The community is also seeing its rights debated in Congress, with a non-binding resolution against the trans military ban passing in the House with bipartisan support, as well as hearings for the Equality Act taking place this month. If passed, the Equality Act would add LGBTQ people to existing federal civil rights laws, ensuring nondiscrimination protections nationwide.
“People may focus on the fact that it’s non-binding,” Branstetter says of the resolution, put forward by Rep. Joe Kennedy (pictured below), “but it matters when a coequal branch of government makes clear that they adamantly opposed what the president is forcing onto the military. Especially given the fact that it’s bipartisan shows that it’s rather common sense to not be moving the military based on ideology, or bad science, or talking points that were handed to folks.”
“We had members of Congress standing up, proud to support transgender rights, and making clear the facts about transgender people and our experiences. And it really cannot be understated how historic that is, because these are conversations that have been relegated to doctor’s offices, support groups, and forms online.”
She also points to a number of key moments during the April 2 hearing on the Equality Act as especially notable, including “testimony from folks like Carter Brown, from Black Transmen Inc., [and] a fantastic defense of the legal backing for the Equality Act and its protections for trans people by Sunu Chandy,” the Legal Director of the National Women’s Law Center.
Branstetter adds Rep. Pramila Jayapal to the list as well, who grew emotional during the hearings when she revealed that her daughter came out as gender non-conforming.
“I loved what she said, that her child, in their process of coming out, is now free, and it’s really up to the legislators to protect that freedom,” she says. “It’s really about helping people be themselves in a way that is safe and free of shame.”
She knows that safety can’t be taken for granted, and still isn’t always forthcoming.
“I was particularly taken by the fact that just a few short miles from where the hearing took places, and a few short days before it took place, unfortunately the D.C. community lost Ashanti Carmon, a 27-year-old back transgender woman who was shot and murdered, we learned, over the weekend,” Branstetter continues. Carmon’s death came just months after the death of another trans woman of color, Dana Martin, who was shot and killed in Montgomery, Alabama.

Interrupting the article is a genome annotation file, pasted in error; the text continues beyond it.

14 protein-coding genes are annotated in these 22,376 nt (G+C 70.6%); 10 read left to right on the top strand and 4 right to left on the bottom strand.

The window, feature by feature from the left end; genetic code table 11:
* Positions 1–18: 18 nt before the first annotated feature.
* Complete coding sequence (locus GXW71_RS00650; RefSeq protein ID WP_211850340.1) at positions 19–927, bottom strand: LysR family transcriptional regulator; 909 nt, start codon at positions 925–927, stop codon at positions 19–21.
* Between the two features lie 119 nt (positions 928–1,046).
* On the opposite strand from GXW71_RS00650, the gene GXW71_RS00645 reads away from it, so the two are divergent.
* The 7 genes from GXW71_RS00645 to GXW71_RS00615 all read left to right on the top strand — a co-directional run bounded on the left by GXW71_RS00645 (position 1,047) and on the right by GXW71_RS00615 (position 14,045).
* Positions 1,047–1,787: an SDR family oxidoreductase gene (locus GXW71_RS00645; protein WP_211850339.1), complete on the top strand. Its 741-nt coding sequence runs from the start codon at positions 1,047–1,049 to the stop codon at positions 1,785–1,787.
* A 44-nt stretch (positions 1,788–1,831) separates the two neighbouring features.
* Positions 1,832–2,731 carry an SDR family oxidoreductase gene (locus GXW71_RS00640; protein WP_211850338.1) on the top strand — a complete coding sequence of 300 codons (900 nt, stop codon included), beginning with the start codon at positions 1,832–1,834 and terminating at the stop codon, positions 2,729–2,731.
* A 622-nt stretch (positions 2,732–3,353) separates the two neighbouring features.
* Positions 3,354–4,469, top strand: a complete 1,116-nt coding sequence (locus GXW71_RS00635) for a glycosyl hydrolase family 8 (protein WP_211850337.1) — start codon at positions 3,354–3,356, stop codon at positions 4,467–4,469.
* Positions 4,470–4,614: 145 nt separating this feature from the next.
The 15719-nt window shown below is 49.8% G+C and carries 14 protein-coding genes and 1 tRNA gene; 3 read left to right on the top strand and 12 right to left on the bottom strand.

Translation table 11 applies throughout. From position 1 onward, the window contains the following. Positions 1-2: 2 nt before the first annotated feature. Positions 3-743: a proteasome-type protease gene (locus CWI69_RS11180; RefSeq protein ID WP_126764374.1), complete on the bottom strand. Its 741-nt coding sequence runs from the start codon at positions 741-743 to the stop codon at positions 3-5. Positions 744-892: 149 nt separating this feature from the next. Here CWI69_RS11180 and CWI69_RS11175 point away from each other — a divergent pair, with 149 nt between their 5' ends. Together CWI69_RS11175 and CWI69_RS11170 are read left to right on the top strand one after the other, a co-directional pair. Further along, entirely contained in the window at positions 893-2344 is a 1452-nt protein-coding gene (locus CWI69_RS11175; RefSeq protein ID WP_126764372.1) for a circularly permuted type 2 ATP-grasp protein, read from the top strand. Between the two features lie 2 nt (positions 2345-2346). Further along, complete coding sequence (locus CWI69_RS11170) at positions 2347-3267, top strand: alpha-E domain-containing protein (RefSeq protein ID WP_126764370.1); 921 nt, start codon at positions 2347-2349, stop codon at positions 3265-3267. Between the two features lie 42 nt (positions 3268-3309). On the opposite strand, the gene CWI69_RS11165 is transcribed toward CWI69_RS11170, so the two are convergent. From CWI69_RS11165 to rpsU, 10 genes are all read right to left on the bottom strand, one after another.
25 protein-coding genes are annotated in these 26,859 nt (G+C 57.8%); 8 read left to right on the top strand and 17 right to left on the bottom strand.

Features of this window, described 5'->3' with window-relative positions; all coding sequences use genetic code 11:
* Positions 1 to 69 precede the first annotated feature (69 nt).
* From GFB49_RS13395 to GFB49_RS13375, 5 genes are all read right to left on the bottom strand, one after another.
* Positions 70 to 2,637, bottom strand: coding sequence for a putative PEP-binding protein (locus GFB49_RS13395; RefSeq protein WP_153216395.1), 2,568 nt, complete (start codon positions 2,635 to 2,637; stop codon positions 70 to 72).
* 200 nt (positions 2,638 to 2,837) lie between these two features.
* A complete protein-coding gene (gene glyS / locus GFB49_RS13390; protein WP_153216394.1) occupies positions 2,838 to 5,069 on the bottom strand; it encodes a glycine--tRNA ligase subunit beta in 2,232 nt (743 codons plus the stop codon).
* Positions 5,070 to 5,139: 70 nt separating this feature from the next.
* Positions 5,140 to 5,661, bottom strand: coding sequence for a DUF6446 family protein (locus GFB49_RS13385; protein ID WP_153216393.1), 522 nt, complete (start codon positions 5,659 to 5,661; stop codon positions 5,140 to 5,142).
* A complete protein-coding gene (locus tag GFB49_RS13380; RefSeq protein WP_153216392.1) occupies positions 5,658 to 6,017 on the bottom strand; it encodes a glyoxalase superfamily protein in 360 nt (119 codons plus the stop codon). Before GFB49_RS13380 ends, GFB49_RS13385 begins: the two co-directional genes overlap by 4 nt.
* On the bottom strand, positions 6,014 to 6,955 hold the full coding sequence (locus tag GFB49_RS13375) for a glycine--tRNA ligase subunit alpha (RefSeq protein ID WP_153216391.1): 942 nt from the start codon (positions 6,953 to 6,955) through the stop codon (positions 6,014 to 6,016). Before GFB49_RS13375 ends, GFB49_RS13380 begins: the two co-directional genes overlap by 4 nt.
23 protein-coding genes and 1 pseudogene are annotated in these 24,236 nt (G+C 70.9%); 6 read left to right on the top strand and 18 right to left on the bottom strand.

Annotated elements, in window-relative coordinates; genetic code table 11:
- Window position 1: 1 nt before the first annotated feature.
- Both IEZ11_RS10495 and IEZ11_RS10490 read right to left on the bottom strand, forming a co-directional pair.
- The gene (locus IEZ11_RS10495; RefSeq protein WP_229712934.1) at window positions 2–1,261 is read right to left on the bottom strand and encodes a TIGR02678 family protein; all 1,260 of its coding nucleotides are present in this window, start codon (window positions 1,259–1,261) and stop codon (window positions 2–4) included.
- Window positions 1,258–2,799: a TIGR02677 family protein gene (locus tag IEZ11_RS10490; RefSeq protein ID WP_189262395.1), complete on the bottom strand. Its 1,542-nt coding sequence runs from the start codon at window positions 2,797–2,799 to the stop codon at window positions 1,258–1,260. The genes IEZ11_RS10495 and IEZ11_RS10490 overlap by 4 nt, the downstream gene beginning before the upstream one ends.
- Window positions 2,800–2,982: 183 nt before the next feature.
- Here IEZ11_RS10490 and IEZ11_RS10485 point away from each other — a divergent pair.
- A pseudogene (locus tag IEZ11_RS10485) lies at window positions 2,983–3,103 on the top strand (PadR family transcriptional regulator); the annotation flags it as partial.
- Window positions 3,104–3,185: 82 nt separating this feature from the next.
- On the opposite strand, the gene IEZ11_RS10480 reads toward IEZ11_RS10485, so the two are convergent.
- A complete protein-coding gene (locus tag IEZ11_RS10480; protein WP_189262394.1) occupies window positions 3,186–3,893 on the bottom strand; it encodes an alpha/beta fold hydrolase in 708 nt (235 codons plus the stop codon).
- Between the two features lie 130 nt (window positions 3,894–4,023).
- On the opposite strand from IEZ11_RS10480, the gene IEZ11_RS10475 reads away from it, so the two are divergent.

“Violence is fueled by a lot of things: It’s fueled by the denial to a stable life, to stable housing, to freedom from poverty, to stable work. And those are really at the heart of this measure. So, we aren’t in a fight about hypotheticals; we’re in a fight about very real threats and very real risks that people face in their lives right now.”
“It’s demoralizing to all transgender people to be told that you are lesser than,” she says. “And it’s not just that we’re being told that we’re lesser than in the military, but we’re being told that we also can’t play sports. And then also that we don’t need protections against violence, if you look at the hearings from the Violence Against Women Act. We’re being told that we can’t have accurate forms of identification. We’re being told that if you’re ‘unfit’ to serve in the military, then what other jobs are you ‘unfit’ for?”
“It can really be death by a million cuts for transgender people across the country to see their rights taken away one by one by one.”
Branstetter says NCTE is working “not just to defend the gains that we have made in recent years, but look ahead to a future.”
Part of that work includes an audit of the policies of the 25 largest police departments across the country, regarding their interactions with transgender people, which she says NCTE expects to release in the next month or two.
She adds the group’s research found more than half of trans people are afraid to go to the police even if they need help, for fear of mistreatment, with an even higher rate among black trans people: “This is an extremely important matter. Trans people, particularly trans people of color, are often targeted by police, profiled by police, harassed by police, abused by police—it’s really paramount that departments understand their obligations and are giving the right tools to their officers, making sure that they understand the rights of the people they’re engaging with, and the best way to engage with them.”